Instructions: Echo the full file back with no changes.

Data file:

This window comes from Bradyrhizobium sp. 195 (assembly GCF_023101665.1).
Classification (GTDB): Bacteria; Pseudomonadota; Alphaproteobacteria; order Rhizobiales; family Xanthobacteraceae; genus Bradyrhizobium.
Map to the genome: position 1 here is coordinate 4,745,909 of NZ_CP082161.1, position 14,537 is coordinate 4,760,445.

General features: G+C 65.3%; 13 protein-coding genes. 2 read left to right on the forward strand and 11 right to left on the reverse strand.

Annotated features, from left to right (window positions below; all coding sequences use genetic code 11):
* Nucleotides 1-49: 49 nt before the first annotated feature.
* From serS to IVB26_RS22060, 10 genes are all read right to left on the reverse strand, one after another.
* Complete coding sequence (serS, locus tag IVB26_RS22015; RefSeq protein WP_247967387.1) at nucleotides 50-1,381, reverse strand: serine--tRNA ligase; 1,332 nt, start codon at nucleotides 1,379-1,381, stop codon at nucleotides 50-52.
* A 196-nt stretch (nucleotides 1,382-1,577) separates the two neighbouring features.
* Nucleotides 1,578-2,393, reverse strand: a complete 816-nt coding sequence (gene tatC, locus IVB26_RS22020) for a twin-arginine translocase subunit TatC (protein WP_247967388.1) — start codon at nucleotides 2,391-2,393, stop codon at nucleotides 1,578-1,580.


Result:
This window comes from Bradyrhizobium sp. 195 (assembly GCF_023101665.1).
Classification (GTDB): Bacteria; Pseudomonadota; Alphaproteobacteria; order Rhizobiales; family Xanthobacteraceae; genus Bradyrhizobium.
Map to the genome: position 1 here is coordinate 4,745,909 of NZ_CP082161.1, position 14,537 is coordinate 4,760,445.

General features: G+C 65.3%; 13 protein-coding genes. 2 read left to right on the forward strand and 11 right to left on the reverse strand.

Annotated features, from left to right (window positions below; all coding sequences use genetic code 11):
* Nucleotides 1-49: 49 nt before the first annotated feature.
* From serS to IVB26_RS22060, 10 genes are all read right to left on the reverse strand, one after another.
* Complete coding sequence (serS, locus tag IVB26_RS22015; RefSeq protein WP_247967387.1) at nucleotides 50-1,381, reverse strand: serine--tRNA ligase; 1,332 nt, start codon at nucleotides 1,379-1,381, stop codon at nucleotides 50-52.
* A 196-nt stretch (nucleotides 1,382-1,577) separates the two neighbouring features.
* Nucleotides 1,578-2,393, reverse strand: a complete 816-nt coding sequence (gene tatC, locus IVB26_RS22020) for a twin-arginine translocase subunit TatC (protein WP_247967388.1) — start codon at nucleotides 2,391-2,393, stop codon at nucleotides 1,578-1,580.